Headline, December 12 2021/ ''' '' THE MODERN UNIVERSITY TAP '' '''



THE GREAT STUDENTS OF THE WORLD TO NOTE : FEW ORGANIZATIONS IN THE WORLD have had or will ever have, as much impact as The World Students Society, - the exclusive ownership of every student in the world.

Wise and democratic. Far-sighted, pragmatic and caring. Checks and balances. Accountable and transparent. Everybody is equal. Everybody is free. Everybody loved and respected. Everybody is welcome. And in time, a button, and a click, and anybody could edit anything he wants.

The entire world's distinguished leaders and intellectuals are focused on a new version of The World. !WOW! rises to give the global leaders a standing ovation and to thank them, most profoundly, for their support.

FEW LECTURES HAVE HAD AS MUCH IMPACT as C.P. Snow's on '' two cultures, '' delivered in Cambridge in 1959. Its thesis was that Western intellectuals life was divided into two mutually uncomprehending camps :

The Sciences and the Arts - with arts graduates disdainful of culturally illiterate scientists, and scientists astonished that arts graduates had no clue about the second law of thermodynamics. 

[ Snow as both a chemist and a novelist, had a foot in both camps ]. It provoked a vituperative response from F.R. Leavis, an English literature don, who described his Cambridge colleagues as being '' intellectually as undistinguished as it is possible to be '', but was largely greeted with rousing applause as an intellectual landmark and a call to action.

This columnist was reminded of the two cultures by recent goings-on in Oxford, Cambridge's perennial  rival. On June 12, a striking number of Oxford scientists were recognised in the Queen's Birthday Honours list for their role in fighting the coronavirus pandemic.

Among those honoured were Sarah Gilbert and Adrian Hill, who were instrumental in developing the AstraZeneca vaccine; and Peter Horby and Martin Landray, who co-led the world's largest randomized tests of treatments.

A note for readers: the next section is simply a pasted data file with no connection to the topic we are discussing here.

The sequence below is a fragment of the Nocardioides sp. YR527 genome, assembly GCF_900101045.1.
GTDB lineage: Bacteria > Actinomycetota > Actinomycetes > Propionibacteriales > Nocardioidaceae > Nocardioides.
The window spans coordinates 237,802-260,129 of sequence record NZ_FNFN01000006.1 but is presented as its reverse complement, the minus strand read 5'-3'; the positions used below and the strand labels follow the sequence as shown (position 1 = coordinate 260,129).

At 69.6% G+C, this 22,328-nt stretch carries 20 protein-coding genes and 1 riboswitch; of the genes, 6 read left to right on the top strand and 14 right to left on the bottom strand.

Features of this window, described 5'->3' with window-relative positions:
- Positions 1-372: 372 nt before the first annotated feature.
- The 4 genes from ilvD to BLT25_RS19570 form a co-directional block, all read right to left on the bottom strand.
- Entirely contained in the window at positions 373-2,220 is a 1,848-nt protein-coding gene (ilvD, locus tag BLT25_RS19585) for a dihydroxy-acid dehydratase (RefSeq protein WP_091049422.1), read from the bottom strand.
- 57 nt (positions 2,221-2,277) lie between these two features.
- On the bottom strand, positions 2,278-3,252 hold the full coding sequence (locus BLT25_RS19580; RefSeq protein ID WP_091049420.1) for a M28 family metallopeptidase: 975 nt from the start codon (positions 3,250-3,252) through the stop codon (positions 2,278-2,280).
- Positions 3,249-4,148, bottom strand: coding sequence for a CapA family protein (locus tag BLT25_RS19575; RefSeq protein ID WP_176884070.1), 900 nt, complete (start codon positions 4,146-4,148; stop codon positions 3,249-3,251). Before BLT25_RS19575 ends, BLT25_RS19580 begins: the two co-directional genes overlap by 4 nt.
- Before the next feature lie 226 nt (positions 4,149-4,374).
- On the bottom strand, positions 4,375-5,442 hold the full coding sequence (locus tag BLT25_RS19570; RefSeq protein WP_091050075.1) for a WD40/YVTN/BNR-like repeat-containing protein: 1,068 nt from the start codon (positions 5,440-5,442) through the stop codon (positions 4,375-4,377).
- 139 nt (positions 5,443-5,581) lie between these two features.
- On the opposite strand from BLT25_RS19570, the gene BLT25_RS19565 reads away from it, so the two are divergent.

The awards recognised tests of treatments. The awards recognized Oxford's commitment to scientific excellence, as well as the dedication of extraordinary individuals.

Days earlier 150 Oxford dons had published an open letter announcing a boycott of Oriel College. They would refuse to teach its students, attend its seminars or help with outreach to applicants, in protest against its decisions not to remove a statue of Cecil Rhodes that faces the High Street.

What to do with the statue is complicated by Rhode's dual career as committed imperialist and great university benefactor. [ It is also ugly ]. But a boycott is silly. It punishes students and potential students, who have no say over the statue's fate.

It offends against college self-governance. After agnosing over the statue for years, Oriel has opted or a policy of '' retain and explain '' , in part because changing the facade of a Grade Two listed building would be pricey, and the college is already burdened with pandemic-related expenses.

The letter was signed by many of Oxford's noisiest public and would-be public intellectuals. One is Danny Dorling, a professor of Geography and the author of ''Slowdown'', which argues that rapid economic and demographic growth are ''good for the economy, and the planet and our lives''.

We need to stop treating '' change, innovation and discovery as unalloyed benefits'', he argues, and welcome slowdown as salvation from '' disaster far worse than a pandemic ''.

Another is Dan Hicks, curator of Pitt Rivers Museum, author of '' The British Museums '' and a leading campaigner for the return of the Benin Bronzes to Nigeria.

He argues that Western Museums ''house unending violence, ceaseless trauma, colonial crimes committed again every morning as the strip lights click on''.

The only alternative he sees to complicity in in imperial bloodshed and genocide is to is to return ''the curated spoils of empire '' as part of a broader process of ''decolonisation ''.

The younger researchers who added their names to the letter are well represented by Sneha Krishnan, a ''feminist historical and cultural geographer'' who is studying '' how childhood and youth are materialised in entanglement with the enduring power of imperialism.

The contrast between the honorands and the letter-writers points to the existence of two cultures in the modern university, and indeed the modern intellectual world : one of optimistic problem-solving and another of pessimistic problem-wallowing.

The Honour and Serving of the Latest Global Operational Research and Writings on The State of the World, continues. The World Students Society thanks author The Economist.

With respectful dedication to Britain's intelligentsia, global Leaders, Global Founder Framers,  Grandparents, Parents, Students, Professors and Teachers of the world. See Ya all prepare and register for Great Global Elections on The World Students Society : wssciw.blogspot.com and Twitter - !E-WOW! - The Ecosystem 2011 :

Good Night and God Bless

SAM Daily Times - the Voice of the Voiceless


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